Today’s focus scripture features a proverb that teaches the importance of keeping your mouth shut. “He who covers over an offense promotes love.” One of the important principles about loving one another is that we must learn to withhold intimate information about those close to us. The close proximity of relationships with family and friends will provide us with volumes of information. But, since we are a people of love, we are to keep that information to ourselves.

Now, more than ever, this instruction has great relevance. It’s more than just Aunt Martha and Cousin Bobbie Sue running down Uncle Buck while sitting on the swing on the front porch. At least their dirty laundry could be confined to the porch. But today, we’re equipped with cell phones, texting, chat rooms, and social networking (Facebook, Twitter, Snapchat, etc.). In other words there are now more and faster ways for spreading dirt and running people down.

The writer of this proverb is warning us to be careful in what we share about others. Those juicy stories we love to tell on others can actually be very damaging. Again from Proverbs 17:9 we read, “Whoever repeats the matter separates close friends.”  All too often relationships are damaged due to our inability to keep the lid on intimate information.

An important guideline in knowing what to tell and what not to tell is to simply consider whether the information builds up or tears down. Does it edify or destroy? If this information was about you would you want your friends sharing it?

In the Christian community there are many among us who love to spread information about others. Sharing prayer requests often turns to gossip sessions. God knows the details. Much of what we share, especially of a personal nature, is best withheld. If we are not careful caring and sharing can grow into meddling and gossiping. In such times we should seek never to share intimate details that would embarrass or humiliate. The “do unto others” principle definitely applies here.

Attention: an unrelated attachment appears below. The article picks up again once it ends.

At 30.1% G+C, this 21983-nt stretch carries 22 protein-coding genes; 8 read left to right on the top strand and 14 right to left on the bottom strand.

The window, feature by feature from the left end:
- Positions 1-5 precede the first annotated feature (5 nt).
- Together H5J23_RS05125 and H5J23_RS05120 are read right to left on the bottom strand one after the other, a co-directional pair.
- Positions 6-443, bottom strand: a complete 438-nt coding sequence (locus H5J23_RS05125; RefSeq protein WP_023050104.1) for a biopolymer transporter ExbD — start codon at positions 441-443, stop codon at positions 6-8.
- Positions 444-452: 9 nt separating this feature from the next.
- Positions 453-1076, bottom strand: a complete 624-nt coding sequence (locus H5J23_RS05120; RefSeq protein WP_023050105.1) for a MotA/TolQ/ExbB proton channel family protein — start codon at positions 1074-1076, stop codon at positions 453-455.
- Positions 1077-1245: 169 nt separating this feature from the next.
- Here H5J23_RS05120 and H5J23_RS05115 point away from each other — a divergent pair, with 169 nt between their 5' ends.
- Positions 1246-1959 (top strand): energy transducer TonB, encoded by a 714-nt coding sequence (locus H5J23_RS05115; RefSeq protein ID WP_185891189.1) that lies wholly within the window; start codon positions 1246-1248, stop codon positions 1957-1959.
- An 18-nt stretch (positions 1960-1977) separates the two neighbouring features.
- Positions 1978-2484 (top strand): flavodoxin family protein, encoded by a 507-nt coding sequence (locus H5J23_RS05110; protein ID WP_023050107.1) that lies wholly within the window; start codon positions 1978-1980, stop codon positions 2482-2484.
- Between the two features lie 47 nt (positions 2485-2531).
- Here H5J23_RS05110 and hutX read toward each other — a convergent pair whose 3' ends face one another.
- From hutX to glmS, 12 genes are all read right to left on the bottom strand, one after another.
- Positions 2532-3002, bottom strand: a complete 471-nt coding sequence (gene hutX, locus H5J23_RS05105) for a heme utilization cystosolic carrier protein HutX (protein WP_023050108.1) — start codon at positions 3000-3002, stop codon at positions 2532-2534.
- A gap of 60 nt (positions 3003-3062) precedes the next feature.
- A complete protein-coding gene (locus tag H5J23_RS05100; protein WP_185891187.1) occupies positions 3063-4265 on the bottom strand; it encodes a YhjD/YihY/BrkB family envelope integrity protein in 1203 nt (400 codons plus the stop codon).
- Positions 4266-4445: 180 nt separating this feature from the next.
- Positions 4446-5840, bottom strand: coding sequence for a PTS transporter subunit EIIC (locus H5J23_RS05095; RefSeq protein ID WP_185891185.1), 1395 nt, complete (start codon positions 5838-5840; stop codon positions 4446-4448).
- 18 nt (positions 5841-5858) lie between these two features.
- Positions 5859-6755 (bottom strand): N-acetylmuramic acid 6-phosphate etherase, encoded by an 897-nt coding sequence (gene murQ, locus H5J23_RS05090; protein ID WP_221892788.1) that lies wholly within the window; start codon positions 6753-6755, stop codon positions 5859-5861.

Whatever you share with another will eventually make its rounds. Surely you’ve heard the old expression, “What goes around comes around.” Inevitably, the information you chose to share will eventually get back to the person you were talking about resulting in somebody getting hurt.

We all would do well to learn this lesson. One of the great signs of spiritual maturity is the acquired ability to keep your mouth shut. “If anyone considers himself religious and yet does not keep a tight rein on his tongue, he deceives himself and his religion is worthless.” (James 1:26)  Bridling the tongue takes discipline.  Just like any other spiritual deficiency, if you have a problem in this area, then it’s going to take a lot of prayer and hard work to fix it.

Let us be more careful in the news that we share about others. If we truly love others then there are some things that are best left unsaid.

For more on this topic, check out this article: How to Resolve Conflict, Part 3

Reprinted from The Forever Notebook, Book 1 (January – March) Get your copy here: Paperback and eBook/Kindle formats.